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Trump's tariffs were already unpopular before he fired his latest shot in the China trade war

Jacob Pramuk
An ongoing and widening trade war poses political risks for Republicans as they try to stop Democrats from taking House and Senate majorities in November's midterms.

By slapping new tariffs on Chinese goods Monday, President Donald Trump ratcheted up a policy that has so far failed to resonate with voters.

The president escalated a trade war with China by slapping 10 percent duties on $200 billion of Chinese products . The levies will rise to 25 percent at the end of the year. Beijing said Tuesday it will retaliate by putting tariffs on $60 billion worth of U.S. goods next week .

Trump won the White House in 2016 partly on a pledge to revise free trade deals to protect American workers — a promise that resonates with many Republicans and Democrats alike. But tariffs, Trump's mechanism to push trading partners to strike new deals, have more voters than not worried about economic damage and more expensive goods, according to polling.

An ongoing and widening trade war poses political risks for Republicans as they try to stop Democrats from taking House and Senate majorities in November's midterm elections. Trump seems aware of the dangers, as China has retaliated against crops and other American products made in parts of the country that supported the president.

On Tuesday, Trump said China is "actively trying to impact and change our election by attacking our farmers, ranchers and industrial workers." In tweets, he said those Americans "are great patriots" and threatened "great and fast economic retaliation against China" if it targets those industries. The Trump administration has also promised $12 billion in aid to farmers punished by lower prices caused by tariffs.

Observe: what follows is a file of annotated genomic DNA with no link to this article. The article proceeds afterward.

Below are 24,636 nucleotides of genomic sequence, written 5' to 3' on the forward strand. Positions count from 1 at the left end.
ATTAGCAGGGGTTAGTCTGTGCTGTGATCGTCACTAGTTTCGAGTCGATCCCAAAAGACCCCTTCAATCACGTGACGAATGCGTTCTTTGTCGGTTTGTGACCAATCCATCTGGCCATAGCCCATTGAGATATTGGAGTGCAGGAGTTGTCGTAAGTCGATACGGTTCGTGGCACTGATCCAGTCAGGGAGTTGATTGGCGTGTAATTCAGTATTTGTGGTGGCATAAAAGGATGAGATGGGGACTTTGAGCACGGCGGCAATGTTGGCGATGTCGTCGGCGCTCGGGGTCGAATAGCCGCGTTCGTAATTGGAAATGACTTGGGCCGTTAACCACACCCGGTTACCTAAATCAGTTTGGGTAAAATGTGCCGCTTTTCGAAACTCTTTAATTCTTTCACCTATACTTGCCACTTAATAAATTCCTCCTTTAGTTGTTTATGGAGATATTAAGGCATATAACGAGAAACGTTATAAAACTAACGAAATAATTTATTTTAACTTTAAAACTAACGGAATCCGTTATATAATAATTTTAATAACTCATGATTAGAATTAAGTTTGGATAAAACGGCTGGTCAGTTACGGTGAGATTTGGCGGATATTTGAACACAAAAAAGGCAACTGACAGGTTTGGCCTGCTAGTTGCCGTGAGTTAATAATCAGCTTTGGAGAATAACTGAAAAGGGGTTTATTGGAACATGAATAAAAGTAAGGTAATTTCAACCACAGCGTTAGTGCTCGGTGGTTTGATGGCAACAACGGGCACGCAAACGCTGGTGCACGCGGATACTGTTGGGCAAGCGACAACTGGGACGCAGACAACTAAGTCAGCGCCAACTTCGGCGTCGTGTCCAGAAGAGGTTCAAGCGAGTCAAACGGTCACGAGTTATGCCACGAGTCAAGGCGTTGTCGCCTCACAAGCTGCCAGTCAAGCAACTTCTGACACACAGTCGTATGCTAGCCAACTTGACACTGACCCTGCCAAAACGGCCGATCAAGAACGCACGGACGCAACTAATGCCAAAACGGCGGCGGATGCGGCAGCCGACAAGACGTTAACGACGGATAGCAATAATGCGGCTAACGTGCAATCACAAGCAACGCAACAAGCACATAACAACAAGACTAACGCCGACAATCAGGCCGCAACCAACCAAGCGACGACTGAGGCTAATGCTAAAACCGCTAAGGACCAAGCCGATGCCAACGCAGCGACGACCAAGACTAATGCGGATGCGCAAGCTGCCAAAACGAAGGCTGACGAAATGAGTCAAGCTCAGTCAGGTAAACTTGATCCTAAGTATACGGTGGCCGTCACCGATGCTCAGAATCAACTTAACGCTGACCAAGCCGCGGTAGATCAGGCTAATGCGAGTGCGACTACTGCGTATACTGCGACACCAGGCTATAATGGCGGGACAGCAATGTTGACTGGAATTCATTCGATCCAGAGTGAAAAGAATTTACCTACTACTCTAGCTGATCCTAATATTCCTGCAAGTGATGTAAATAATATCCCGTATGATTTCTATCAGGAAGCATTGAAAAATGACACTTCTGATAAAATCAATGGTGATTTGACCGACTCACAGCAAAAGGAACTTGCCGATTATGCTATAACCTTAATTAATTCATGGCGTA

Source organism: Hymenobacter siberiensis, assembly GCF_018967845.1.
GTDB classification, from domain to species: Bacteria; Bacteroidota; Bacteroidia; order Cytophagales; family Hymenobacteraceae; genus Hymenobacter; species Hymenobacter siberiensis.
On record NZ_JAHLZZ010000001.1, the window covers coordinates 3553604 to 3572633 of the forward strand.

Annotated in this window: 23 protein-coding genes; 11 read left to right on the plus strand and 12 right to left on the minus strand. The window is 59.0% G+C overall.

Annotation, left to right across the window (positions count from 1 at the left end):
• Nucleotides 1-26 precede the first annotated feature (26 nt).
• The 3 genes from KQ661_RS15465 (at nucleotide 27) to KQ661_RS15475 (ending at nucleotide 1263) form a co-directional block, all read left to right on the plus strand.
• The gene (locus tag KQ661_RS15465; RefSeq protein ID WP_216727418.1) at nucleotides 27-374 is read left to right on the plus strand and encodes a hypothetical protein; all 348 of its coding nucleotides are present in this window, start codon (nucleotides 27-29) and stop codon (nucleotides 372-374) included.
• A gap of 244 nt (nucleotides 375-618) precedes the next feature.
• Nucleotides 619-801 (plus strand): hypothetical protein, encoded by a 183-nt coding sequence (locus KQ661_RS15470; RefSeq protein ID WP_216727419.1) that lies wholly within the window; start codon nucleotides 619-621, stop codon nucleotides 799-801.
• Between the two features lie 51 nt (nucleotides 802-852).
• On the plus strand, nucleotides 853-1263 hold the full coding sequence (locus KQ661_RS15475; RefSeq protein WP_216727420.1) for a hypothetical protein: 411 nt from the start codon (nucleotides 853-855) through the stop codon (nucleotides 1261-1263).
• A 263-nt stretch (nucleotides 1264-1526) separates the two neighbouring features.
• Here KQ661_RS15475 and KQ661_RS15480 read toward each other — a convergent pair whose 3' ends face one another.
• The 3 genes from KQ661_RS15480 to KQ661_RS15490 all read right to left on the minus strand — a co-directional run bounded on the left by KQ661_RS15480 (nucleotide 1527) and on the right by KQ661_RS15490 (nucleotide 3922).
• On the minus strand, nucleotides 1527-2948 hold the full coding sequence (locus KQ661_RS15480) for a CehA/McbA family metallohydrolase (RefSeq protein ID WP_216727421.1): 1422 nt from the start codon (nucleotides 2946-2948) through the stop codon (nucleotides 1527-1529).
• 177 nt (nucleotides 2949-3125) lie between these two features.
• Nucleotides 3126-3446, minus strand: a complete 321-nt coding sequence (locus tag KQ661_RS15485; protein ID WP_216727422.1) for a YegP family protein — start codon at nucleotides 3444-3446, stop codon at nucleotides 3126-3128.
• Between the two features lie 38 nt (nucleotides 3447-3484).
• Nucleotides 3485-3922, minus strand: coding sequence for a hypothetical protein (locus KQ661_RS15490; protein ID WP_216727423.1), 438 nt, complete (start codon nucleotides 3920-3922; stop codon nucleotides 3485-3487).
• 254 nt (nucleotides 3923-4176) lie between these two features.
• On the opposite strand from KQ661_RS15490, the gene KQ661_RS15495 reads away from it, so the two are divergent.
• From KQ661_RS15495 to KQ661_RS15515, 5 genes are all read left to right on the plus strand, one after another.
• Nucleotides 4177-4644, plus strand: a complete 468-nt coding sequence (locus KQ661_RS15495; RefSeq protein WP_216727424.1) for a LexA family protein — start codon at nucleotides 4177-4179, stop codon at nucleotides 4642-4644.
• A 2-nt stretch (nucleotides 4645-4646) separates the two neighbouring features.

Trump promised Monday to impose tariffs on an additional $267 billion in Chinese goods if Beijing hits back in any way. Another escalation could bring even more political risk for the president's party.

A quarter of registered voters nationally think raising tariffs will do more to protect American jobs and help the U.S. economy, according to an NBC News/Wall Street Journal poll in July. Meanwhile, about half of registered voters said duties will do more to raise the costs of goods or hurt the economy. Sixteen percent responded that levies will not have much of an effect.


At the same time, the proportion of Americans who say free trade has helped the U.S. climbed in 2018 relative to past years, according to NBC/WSJ polls. Those figures come with a caveat: Trump has said his ultimate goal is to secure free and fair trade with major partners.

Voters in a handful of critical midterm states have also largely rejected tariffs, according to recent polls. Solid pluralities of registered voters in Illinois, Indiana, Missouri, Pennsylvania, Tennessee and Texas said tariffs will do more to increase costs of products and harm the economy.


While NBC and Marist have so far not polled other politically important states on the issue, it has become a major point of attack for several Democrats. Sen. Heidi Heitkamp, a Democrat defending her seat this year in red farm state North Dakota, recently unveiled an ad contending her Republican challenger, Rep. Kevin Cramer , has not done enough to fight the effects of tariffs.

Montana's Sen. Jon Tester , another Democrat fighting to keep his seat in a pro-Trump state with a heavy farm presence, has sounded alarms about the effects of tariffs. And Democratic Sen. Claire McCaskill , running in a tight race in Missouri, where tariffs are unpopular, has brought up the issue frequently.

The Washington Post and the Schar School at George Mason University also polled individuals in congressional battleground districts, classified as "toss-up" or "leaning" toward one party. In competitive House districts, 42 percent of those surveyed said tariffs would be "good" for jobs in the U.S., while 57 percent responded that they would be "bad."

One in five respondents said duties would be "good" for the cost of products in the U.S., while more than three-fourths said the levies would be "bad" in regard to costs.